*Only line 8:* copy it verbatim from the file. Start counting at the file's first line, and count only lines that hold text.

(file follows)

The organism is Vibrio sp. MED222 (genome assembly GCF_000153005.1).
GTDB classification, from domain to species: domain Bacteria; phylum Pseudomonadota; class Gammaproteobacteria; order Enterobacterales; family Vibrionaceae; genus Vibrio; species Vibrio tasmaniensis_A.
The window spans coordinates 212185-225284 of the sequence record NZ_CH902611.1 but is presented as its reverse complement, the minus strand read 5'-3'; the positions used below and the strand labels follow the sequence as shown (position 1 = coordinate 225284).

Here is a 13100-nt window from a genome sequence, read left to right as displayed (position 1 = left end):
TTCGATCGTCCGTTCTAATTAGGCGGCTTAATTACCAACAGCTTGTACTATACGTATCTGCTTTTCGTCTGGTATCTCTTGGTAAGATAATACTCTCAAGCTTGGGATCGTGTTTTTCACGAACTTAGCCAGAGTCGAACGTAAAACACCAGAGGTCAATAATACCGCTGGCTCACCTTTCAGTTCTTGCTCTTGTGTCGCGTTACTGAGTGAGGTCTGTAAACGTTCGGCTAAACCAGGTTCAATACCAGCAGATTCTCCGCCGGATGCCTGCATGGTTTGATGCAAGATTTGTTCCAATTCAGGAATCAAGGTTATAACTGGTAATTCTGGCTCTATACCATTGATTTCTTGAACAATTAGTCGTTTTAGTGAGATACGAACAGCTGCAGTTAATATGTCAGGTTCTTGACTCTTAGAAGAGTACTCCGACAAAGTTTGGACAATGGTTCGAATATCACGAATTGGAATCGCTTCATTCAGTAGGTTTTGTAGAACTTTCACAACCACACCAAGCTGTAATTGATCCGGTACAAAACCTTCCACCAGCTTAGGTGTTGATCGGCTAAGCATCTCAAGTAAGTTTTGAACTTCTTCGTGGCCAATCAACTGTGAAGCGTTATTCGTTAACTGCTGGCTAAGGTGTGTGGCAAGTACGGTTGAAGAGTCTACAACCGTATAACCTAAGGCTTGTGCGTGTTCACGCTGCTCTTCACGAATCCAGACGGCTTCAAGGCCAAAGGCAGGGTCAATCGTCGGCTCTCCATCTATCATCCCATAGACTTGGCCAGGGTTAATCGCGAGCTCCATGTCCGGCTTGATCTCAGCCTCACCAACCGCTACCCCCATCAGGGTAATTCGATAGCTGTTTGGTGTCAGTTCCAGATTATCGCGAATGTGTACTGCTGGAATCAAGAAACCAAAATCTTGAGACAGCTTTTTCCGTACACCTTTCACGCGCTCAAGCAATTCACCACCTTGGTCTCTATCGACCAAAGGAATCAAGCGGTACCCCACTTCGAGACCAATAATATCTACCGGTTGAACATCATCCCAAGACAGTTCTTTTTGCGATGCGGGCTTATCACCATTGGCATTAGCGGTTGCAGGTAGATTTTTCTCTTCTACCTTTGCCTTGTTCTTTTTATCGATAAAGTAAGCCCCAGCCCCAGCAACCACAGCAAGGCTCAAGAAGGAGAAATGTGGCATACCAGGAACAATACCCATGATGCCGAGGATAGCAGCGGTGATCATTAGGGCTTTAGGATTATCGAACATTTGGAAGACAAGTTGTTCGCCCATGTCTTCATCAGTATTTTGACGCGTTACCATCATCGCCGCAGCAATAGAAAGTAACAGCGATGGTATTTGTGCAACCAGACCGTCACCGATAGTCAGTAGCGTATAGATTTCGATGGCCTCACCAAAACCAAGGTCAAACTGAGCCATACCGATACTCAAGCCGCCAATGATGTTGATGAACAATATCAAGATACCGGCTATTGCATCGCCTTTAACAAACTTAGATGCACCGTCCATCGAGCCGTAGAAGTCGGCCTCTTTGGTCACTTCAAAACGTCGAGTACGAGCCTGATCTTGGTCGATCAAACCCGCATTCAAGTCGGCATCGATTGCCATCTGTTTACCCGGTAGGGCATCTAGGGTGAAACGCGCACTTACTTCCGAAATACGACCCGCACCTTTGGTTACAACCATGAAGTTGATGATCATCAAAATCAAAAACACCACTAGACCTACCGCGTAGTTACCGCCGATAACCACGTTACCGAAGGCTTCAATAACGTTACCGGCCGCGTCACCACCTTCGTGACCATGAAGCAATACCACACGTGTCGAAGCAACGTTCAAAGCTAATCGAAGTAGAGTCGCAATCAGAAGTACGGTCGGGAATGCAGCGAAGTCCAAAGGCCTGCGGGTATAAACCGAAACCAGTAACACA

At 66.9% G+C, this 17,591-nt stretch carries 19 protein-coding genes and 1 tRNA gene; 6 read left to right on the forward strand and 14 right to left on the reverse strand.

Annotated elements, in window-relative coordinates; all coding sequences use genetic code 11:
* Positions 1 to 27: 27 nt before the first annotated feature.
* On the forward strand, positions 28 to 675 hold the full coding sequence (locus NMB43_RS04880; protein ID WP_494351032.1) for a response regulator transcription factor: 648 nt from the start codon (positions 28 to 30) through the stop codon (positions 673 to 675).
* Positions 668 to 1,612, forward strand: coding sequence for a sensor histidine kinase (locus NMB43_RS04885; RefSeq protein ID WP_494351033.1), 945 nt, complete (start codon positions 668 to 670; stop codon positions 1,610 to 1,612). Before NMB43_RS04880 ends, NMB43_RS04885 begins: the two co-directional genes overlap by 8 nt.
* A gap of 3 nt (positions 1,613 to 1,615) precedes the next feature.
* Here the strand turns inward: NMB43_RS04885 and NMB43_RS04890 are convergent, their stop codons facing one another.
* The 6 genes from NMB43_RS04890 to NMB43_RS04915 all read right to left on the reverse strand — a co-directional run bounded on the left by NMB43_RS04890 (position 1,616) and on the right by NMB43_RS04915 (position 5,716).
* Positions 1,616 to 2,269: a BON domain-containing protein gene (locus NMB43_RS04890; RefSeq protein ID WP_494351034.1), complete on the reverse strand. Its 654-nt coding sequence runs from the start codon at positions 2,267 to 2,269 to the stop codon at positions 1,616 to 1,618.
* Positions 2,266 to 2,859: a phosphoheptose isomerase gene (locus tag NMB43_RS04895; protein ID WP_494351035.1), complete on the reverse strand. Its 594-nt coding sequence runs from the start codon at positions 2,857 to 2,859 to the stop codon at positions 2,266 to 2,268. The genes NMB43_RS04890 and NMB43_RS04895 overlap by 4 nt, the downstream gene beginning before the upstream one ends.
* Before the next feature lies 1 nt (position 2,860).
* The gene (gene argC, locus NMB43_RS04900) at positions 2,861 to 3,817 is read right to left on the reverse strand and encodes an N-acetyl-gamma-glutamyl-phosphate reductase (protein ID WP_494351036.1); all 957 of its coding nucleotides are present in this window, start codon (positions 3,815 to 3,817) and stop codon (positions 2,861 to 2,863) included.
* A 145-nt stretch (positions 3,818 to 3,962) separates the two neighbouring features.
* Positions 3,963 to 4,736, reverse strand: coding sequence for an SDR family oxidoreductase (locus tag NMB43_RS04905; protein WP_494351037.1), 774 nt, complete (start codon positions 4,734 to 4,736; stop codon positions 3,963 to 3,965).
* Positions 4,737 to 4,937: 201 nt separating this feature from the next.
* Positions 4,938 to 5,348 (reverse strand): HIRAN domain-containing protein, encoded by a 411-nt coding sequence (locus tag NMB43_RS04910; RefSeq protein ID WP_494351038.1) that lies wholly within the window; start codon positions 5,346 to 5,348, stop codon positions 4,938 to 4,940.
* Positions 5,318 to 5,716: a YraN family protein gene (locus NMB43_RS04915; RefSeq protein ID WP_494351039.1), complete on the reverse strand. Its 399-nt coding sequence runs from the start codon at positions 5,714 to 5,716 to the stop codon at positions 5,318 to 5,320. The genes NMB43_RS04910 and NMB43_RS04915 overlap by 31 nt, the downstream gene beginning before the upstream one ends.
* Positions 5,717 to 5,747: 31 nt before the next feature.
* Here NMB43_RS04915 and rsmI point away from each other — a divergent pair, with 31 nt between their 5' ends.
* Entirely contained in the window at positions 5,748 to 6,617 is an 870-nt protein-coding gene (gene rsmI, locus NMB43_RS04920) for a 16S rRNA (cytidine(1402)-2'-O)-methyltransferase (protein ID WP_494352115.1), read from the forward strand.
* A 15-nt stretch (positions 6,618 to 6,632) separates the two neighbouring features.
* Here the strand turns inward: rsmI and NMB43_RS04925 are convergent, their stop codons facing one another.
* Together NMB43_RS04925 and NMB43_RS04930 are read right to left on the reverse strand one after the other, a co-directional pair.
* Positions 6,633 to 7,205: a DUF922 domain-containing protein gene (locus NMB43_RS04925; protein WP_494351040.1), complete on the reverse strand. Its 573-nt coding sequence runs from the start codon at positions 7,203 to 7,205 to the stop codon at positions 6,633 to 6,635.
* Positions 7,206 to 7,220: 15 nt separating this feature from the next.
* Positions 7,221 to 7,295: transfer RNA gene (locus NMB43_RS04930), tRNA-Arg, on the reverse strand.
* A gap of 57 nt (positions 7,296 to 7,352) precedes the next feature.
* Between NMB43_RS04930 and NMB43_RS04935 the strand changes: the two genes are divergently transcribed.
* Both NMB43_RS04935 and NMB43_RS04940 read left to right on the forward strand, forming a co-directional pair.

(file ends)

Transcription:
* Positions 1 to 27: 27 nt before the first annotated feature.